For example, before the Brothers Grimm included "Puss in Boots" into their compilation of fairy tales in 1812 century, Charles Perrault already had a version written in French at the close of the 17th century, while an even older written Italian version dates from the 1550s.

Contributing to this cultural crossover was the fact that the city of Kassel, where the Brothers Grimm lived, was under French occupation during their lifetime.

Enchanting: Grimm World in Kassel

While Hans Christian Andersen did not claim that his stories came from popular oral sources, he still used culturally diverse and older tales and themes, adapting them to the values ​​of his time. "His typical hero or heroine is a God-fearing good person who is then rewarded," summarizes Handel. "Ironically, the original stories weren't Christian fairy tales at all; they were just reworked that way."

"When we read 'Snow White' today, we think we already know how the story goes. Most people are not even aware that there are very different versions ancient versions of the fairy tale around the world," explains Handel.

A fairy tale world for the 21st century

It is precisely this international aspect that is at the center of the current fairy tale trend, explains Christian Handel. What might be perceived as controversial modern transformations of classic tales is simply amounts to "doing the same thing Andersen and the Grimms did — redesigning the stories to adapt them to the values of the time."

Today, the myth of the national "folk tale" is no longer central to these stories; it is rather their intercultural and international origins that is in the spotlight, points out Handel.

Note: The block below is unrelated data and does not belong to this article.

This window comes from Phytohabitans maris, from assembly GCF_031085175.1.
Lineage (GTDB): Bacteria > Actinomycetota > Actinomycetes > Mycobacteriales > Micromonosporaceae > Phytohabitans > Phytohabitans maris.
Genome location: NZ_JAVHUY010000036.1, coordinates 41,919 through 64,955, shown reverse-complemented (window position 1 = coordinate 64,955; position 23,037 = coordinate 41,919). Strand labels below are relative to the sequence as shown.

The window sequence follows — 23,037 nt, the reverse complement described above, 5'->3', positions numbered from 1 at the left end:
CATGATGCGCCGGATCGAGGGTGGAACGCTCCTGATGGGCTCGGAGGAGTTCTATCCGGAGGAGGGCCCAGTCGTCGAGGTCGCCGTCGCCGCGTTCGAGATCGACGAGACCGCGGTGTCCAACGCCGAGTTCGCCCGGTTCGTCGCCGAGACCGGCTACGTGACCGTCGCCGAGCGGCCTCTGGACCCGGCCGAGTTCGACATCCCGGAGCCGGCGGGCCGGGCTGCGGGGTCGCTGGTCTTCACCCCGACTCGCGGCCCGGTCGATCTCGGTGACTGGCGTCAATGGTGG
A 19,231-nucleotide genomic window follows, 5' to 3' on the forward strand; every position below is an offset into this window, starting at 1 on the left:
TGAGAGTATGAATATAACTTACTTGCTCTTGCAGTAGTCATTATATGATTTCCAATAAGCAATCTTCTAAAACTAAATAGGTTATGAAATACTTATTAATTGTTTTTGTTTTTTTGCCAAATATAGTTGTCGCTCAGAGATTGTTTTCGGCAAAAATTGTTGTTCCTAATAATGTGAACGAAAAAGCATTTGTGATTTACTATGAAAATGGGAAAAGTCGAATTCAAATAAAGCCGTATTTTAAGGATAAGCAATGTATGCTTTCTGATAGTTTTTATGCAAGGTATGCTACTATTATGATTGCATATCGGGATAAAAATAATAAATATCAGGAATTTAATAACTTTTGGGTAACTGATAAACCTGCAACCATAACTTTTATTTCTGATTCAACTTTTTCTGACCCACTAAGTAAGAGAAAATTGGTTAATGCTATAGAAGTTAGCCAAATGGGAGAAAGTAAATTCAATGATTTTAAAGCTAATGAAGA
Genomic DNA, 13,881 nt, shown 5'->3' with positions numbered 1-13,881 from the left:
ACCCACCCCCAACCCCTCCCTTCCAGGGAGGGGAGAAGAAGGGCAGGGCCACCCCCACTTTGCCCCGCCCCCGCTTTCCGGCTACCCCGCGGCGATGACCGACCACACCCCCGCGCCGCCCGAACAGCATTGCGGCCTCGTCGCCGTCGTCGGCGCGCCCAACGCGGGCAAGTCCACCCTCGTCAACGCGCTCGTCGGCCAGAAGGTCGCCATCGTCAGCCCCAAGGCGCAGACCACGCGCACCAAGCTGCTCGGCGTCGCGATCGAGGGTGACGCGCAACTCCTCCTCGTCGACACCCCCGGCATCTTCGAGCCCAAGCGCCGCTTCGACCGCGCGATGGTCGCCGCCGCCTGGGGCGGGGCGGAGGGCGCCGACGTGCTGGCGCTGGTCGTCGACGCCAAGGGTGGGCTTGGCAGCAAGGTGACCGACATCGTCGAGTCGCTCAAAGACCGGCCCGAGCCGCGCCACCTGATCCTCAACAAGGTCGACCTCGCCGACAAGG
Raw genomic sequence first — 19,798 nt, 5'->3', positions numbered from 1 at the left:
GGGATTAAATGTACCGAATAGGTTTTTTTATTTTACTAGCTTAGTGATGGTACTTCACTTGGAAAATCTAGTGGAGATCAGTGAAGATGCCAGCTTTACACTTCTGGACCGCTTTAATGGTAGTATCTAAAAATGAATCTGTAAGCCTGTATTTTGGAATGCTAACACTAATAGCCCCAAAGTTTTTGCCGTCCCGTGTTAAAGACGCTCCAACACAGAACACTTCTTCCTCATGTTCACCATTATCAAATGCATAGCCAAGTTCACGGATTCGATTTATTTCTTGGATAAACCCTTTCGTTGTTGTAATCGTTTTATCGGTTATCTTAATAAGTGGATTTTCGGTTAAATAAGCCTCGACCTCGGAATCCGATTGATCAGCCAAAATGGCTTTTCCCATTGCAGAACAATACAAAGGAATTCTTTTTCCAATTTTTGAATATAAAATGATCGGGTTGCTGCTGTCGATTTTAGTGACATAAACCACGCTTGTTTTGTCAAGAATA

Many modern fairy tales focus on characters who are not white or male: powerful female protagonists such as Elsa from "Frozen" (2013), a Black and lesbian youth in Kalynn Bayron's novel "Cinderella is Dead" (2020) or a gay prince couple, as in Handel's own novel "Rowan and Ash" (2020). 

But there is also some resistance to this, which is particularly vocal on social networks, reports Handel.

For example, Disney's announcement that they would be casting Black actor Halle Bailey in the lead role of their live-action remake of "The Little Mermaid" sparked backlash online.

Fairy tales bring hope

The fact that fairy tales are so familiar contributes to their charm, explains Handel, which is also why some people are irritated to see them changed. But such updates which integrate modern values ​​are essential for the survival of fairy tales, adds the expert.

If a new version of a fairy tale is controversial, it is because it demonstrates that the values ​​of a society are changing. That might also explain why fairy tales are being revisited now — to be updated with today's ideals.

This ability to change is actually one of the reasons why fairy tales survive, says Christian Handel.

But despite all transformations over time, fairy tales remain universal because "they clearly show that you can personally change something in your destiny. In almost all fairy tales, the heroine or the hero has to be active in some way for their fate to change."

And, Handel adds, "I believe fairy tales survive because in most cases they give hope. They often contain moments of wonder and carry with them the hope that something better will come."

This article was originally written in German.